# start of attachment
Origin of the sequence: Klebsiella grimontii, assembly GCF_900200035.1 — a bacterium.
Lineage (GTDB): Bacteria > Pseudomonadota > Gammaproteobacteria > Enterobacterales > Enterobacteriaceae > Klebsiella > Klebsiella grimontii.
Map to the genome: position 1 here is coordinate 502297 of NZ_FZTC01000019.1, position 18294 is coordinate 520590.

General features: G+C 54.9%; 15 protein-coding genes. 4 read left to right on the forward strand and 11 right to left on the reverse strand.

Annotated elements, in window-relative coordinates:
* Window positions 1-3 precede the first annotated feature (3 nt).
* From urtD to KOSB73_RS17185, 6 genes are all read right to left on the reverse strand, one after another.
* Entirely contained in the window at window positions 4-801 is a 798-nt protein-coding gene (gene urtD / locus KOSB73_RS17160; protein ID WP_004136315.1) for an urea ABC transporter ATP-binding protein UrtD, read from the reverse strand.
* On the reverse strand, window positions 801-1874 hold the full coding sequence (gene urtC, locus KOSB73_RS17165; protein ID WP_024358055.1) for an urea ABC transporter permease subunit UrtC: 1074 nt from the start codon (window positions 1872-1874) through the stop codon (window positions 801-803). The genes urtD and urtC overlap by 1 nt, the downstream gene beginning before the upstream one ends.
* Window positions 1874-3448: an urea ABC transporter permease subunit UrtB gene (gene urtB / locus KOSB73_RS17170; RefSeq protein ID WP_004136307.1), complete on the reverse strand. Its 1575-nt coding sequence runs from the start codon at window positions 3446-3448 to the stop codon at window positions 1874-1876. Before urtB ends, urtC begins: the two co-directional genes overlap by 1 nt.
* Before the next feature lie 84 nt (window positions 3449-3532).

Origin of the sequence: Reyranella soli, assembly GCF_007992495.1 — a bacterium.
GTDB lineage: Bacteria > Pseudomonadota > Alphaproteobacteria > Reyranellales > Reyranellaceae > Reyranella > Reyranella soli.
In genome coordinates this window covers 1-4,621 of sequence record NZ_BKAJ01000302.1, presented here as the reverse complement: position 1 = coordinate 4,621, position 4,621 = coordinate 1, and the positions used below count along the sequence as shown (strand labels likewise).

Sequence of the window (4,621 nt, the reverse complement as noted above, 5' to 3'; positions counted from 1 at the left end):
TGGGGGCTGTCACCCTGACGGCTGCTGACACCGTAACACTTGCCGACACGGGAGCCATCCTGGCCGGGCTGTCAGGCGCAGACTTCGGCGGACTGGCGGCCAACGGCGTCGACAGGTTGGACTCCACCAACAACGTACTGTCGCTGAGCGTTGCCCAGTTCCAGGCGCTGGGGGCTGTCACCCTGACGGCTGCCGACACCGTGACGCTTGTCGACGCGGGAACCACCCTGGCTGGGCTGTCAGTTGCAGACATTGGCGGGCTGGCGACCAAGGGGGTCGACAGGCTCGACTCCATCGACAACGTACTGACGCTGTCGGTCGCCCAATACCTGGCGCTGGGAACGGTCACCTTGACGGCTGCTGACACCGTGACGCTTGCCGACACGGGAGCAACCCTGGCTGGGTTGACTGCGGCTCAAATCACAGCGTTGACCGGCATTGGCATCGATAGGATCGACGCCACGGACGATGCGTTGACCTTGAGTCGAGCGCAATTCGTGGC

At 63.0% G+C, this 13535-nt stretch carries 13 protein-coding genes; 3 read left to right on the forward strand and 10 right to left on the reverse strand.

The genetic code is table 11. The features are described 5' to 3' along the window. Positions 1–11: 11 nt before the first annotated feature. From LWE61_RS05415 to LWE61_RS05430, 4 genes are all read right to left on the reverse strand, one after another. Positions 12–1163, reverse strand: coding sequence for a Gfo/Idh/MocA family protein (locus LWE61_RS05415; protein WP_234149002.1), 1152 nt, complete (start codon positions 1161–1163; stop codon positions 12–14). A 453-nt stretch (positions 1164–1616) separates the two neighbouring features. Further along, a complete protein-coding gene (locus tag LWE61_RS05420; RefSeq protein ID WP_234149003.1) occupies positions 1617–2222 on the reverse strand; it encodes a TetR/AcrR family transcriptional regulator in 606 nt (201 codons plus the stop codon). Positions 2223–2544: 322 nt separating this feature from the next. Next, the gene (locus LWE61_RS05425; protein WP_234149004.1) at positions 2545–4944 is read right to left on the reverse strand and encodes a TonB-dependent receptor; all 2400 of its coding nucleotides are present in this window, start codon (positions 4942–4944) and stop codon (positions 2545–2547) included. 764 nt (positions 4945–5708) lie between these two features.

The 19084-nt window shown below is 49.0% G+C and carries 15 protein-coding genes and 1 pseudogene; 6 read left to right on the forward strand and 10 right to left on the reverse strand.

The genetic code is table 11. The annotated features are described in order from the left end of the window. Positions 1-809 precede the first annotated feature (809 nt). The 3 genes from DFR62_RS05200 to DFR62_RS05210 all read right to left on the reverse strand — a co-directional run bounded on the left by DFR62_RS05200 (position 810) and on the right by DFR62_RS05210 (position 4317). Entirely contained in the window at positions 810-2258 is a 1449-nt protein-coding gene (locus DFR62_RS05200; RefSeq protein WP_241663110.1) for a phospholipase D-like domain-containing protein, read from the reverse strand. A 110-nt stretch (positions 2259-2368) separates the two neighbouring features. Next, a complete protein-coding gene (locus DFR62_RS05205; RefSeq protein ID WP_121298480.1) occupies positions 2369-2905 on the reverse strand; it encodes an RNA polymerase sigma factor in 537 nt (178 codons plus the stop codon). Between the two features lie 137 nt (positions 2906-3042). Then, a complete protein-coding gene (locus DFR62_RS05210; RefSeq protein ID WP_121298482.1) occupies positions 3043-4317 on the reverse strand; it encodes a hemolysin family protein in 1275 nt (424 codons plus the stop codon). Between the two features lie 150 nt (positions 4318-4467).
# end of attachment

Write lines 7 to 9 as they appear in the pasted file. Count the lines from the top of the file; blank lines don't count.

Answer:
* From urtD to KOSB73_RS17185, 6 genes are all read right to left on the reverse strand, one after another.
* Entirely contained in the window at window positions 4-801 is a 798-nt protein-coding gene (gene urtD / locus KOSB73_RS17160; protein ID WP_004136315.1) for an urea ABC transporter ATP-binding protein UrtD, read from the reverse strand.
* On the reverse strand, window positions 801-1874 hold the full coding sequence (gene urtC, locus KOSB73_RS17165; protein ID WP_024358055.1) for an urea ABC transporter permease subunit UrtC: 1074 nt from the start codon (window positions 1872-1874) through the stop codon (window positions 801-803). The genes urtD and urtC overlap by 1 nt, the downstream gene beginning before the upstream one ends.